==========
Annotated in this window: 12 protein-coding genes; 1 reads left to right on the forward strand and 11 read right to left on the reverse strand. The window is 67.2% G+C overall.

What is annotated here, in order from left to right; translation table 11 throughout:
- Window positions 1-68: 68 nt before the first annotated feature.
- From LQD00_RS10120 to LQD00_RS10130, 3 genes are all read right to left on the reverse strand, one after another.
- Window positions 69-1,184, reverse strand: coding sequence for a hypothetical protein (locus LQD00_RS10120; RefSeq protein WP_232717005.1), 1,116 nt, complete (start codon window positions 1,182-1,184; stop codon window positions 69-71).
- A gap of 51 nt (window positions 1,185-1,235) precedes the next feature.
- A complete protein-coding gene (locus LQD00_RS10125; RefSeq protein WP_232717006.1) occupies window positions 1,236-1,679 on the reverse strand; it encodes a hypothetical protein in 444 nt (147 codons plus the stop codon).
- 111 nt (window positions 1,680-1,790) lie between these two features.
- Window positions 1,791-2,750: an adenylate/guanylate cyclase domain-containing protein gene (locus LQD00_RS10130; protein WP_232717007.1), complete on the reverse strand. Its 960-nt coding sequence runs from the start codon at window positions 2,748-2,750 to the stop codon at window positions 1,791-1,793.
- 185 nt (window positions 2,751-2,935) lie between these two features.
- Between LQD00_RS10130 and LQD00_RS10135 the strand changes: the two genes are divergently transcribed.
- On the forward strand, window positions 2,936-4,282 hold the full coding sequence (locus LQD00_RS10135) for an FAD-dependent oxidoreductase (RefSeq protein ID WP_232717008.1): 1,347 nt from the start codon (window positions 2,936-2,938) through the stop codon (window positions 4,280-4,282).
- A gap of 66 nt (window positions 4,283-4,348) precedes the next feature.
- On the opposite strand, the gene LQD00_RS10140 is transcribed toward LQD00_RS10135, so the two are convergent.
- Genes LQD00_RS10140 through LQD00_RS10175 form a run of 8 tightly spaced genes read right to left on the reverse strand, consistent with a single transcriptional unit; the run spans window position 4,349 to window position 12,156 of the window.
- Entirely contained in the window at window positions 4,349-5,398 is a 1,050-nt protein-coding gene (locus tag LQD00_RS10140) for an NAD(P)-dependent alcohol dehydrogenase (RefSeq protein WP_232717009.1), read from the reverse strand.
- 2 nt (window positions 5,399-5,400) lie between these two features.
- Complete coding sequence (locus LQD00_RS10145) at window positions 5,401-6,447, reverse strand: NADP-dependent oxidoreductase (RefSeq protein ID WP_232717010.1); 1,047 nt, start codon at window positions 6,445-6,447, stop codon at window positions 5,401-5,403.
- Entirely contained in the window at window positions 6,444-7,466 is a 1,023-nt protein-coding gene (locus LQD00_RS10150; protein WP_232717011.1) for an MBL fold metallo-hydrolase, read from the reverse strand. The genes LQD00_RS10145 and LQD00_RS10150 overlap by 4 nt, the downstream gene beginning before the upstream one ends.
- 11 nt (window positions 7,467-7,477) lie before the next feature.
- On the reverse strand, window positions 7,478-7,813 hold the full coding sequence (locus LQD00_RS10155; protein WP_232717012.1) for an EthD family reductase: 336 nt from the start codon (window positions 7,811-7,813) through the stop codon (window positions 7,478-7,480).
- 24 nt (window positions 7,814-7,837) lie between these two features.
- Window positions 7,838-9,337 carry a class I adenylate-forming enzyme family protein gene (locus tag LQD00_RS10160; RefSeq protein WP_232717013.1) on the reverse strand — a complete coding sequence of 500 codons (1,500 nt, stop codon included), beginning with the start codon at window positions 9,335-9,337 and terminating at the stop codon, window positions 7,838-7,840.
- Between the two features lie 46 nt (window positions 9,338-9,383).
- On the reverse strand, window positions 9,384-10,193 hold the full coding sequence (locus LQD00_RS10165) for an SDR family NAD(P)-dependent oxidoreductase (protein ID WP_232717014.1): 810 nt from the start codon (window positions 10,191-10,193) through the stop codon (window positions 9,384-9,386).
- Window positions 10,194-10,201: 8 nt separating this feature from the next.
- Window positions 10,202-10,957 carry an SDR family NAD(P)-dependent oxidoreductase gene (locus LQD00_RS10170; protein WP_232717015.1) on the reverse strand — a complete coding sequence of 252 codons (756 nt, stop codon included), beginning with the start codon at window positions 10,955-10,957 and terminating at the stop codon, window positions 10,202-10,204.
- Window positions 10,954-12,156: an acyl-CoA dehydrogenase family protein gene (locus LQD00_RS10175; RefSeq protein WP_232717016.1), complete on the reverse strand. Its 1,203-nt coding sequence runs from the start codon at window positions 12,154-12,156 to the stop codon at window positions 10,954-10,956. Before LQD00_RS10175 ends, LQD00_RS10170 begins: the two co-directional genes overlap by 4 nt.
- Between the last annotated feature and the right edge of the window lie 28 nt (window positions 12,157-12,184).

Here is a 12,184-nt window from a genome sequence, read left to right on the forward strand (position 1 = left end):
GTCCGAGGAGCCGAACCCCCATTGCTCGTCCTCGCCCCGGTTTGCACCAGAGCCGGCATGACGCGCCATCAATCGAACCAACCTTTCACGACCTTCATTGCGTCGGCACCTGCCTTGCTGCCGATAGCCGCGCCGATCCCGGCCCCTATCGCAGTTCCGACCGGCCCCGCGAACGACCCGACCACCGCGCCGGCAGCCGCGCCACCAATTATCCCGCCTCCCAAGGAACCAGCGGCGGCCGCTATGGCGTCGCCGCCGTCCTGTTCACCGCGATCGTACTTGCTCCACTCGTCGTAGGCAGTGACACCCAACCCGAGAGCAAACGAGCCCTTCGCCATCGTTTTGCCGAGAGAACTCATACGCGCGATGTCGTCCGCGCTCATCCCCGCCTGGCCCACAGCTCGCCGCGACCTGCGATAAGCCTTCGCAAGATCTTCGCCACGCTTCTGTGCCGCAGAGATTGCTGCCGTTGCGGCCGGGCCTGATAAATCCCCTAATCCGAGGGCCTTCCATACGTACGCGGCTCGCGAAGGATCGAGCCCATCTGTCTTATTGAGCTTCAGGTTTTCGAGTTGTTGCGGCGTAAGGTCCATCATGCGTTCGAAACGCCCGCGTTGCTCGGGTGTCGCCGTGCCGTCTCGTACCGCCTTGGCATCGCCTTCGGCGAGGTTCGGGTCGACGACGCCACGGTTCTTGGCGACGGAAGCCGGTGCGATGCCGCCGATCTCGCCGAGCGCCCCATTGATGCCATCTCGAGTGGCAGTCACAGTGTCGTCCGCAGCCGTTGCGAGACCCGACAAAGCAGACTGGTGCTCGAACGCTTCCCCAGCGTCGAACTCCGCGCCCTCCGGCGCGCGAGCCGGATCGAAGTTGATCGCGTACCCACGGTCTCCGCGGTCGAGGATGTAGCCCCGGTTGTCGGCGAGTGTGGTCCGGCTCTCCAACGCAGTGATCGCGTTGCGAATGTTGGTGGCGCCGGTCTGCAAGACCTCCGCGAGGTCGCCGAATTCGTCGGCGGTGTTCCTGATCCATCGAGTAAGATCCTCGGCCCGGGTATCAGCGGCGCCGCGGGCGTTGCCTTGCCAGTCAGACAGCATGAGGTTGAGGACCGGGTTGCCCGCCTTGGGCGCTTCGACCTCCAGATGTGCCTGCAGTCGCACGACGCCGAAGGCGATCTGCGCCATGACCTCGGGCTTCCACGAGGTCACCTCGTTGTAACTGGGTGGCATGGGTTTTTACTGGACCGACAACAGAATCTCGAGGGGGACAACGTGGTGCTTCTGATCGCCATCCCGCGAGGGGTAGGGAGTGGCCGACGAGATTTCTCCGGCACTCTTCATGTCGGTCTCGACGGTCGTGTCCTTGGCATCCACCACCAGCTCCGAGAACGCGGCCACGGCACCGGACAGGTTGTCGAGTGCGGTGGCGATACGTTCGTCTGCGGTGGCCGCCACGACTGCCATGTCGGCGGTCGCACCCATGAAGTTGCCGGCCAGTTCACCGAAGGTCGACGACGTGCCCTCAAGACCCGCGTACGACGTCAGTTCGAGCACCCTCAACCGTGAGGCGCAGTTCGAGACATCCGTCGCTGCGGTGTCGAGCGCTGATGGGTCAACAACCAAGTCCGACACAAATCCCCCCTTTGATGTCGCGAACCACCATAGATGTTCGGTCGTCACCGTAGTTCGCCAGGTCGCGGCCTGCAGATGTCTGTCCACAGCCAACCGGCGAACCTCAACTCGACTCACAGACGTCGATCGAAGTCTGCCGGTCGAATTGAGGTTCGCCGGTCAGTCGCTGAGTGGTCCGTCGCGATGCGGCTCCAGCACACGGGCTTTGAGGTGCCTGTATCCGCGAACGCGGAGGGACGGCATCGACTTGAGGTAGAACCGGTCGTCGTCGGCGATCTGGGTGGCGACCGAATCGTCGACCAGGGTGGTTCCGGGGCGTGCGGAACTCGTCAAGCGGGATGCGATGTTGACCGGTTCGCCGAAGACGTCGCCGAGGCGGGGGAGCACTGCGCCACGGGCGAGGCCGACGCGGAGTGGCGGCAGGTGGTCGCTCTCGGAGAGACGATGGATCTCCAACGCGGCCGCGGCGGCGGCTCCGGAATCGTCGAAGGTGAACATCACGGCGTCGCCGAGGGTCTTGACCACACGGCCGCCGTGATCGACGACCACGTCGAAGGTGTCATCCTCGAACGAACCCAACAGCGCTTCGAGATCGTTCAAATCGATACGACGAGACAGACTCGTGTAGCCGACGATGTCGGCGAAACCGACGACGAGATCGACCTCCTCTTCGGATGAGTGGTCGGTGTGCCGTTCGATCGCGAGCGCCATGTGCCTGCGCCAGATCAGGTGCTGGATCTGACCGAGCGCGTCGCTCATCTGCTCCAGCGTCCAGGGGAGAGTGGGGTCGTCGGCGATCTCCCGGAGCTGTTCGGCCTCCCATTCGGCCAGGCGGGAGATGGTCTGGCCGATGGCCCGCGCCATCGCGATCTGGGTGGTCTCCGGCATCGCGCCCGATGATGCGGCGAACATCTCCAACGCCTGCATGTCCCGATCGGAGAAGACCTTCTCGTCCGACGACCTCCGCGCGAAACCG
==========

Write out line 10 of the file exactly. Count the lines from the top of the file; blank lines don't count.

- 185 nt (window positions 2,751-2,935) lie between these two features.